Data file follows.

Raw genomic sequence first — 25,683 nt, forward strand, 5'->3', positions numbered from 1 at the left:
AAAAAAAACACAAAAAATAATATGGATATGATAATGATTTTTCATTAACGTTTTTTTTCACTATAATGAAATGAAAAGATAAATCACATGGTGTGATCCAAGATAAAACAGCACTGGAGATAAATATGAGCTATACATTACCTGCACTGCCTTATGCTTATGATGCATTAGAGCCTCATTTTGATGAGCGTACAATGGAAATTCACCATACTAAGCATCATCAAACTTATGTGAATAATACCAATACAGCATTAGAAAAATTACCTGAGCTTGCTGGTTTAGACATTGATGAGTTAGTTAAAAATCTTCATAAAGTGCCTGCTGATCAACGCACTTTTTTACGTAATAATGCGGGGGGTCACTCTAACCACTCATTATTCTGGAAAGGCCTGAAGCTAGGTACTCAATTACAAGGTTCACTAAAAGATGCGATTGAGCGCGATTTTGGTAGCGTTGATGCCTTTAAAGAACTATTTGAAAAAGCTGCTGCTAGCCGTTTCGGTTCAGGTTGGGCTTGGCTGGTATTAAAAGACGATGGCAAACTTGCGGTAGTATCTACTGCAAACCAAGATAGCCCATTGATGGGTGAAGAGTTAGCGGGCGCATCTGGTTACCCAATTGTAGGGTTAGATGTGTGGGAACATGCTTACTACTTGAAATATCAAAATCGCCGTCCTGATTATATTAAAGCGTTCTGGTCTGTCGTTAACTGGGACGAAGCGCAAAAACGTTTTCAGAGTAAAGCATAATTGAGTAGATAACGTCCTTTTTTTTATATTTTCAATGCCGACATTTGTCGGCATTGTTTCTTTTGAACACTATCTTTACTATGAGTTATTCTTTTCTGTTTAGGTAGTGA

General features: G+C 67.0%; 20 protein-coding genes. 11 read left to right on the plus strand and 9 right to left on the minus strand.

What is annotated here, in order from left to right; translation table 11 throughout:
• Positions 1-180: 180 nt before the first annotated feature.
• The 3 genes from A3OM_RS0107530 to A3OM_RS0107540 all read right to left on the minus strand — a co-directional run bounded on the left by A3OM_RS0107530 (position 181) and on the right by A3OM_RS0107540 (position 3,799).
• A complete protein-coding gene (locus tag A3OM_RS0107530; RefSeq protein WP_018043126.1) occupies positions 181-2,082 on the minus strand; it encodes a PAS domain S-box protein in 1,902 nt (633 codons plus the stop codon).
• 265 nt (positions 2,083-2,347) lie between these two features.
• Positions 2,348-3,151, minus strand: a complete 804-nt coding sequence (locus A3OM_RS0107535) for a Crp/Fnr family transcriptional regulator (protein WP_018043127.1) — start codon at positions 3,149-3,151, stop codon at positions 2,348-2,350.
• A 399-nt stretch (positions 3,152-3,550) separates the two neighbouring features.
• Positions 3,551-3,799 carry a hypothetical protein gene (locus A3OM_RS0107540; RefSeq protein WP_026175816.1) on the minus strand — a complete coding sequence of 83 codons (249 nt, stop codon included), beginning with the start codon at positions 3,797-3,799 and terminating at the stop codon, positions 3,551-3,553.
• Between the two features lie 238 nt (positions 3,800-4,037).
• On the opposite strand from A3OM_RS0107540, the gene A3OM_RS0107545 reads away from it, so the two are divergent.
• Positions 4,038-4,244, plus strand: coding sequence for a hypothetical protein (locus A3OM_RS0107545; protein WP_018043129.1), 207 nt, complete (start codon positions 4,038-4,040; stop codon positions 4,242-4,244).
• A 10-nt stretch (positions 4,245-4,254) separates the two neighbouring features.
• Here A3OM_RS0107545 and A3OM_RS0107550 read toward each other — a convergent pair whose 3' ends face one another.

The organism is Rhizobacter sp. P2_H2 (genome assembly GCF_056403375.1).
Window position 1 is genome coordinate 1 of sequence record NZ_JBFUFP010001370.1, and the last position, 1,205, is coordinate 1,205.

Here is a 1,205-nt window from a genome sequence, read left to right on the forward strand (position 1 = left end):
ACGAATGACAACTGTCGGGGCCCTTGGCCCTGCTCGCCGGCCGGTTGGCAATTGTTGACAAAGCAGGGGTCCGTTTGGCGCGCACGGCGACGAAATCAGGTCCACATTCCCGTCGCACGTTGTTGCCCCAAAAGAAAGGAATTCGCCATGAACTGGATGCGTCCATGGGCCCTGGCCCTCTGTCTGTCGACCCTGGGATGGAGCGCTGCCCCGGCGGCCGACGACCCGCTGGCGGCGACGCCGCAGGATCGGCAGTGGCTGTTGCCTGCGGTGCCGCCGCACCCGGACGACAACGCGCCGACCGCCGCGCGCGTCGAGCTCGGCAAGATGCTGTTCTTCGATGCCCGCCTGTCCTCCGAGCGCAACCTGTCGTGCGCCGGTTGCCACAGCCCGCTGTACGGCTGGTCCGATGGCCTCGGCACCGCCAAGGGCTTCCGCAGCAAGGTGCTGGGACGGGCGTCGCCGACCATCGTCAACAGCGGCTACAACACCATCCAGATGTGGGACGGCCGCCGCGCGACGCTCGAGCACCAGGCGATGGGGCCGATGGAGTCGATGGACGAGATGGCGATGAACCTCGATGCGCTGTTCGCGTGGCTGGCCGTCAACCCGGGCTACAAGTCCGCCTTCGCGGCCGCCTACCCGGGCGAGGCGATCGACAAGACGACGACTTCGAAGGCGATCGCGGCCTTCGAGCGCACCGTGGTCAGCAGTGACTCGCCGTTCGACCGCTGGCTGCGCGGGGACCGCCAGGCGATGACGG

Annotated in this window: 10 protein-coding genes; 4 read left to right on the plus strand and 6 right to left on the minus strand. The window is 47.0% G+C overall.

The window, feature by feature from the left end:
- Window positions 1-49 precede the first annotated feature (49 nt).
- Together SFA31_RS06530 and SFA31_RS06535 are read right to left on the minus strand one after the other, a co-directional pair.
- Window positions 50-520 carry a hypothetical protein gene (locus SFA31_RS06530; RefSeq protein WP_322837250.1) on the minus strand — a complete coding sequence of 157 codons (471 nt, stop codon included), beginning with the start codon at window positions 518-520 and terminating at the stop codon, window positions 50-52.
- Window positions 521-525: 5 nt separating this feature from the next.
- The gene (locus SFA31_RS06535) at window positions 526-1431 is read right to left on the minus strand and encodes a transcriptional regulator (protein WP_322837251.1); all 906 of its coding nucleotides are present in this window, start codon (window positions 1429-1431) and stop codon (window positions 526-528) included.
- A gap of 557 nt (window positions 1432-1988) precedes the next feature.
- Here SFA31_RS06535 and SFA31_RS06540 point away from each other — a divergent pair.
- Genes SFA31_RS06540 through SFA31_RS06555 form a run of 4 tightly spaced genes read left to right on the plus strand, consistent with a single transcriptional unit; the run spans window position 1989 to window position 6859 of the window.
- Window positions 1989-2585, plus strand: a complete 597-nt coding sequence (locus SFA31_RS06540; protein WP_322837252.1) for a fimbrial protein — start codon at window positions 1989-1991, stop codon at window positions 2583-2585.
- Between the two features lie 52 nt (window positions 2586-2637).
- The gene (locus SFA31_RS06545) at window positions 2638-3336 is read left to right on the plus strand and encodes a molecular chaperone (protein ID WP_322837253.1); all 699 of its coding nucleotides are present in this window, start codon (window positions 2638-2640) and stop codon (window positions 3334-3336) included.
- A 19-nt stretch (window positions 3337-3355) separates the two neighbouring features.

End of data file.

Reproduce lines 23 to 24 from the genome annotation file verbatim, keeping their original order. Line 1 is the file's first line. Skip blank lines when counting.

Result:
- Window positions 1-49 precede the first annotated feature (49 nt).
- Together SFA31_RS06530 and SFA31_RS06535 are read right to left on the minus strand one after the other, a co-directional pair.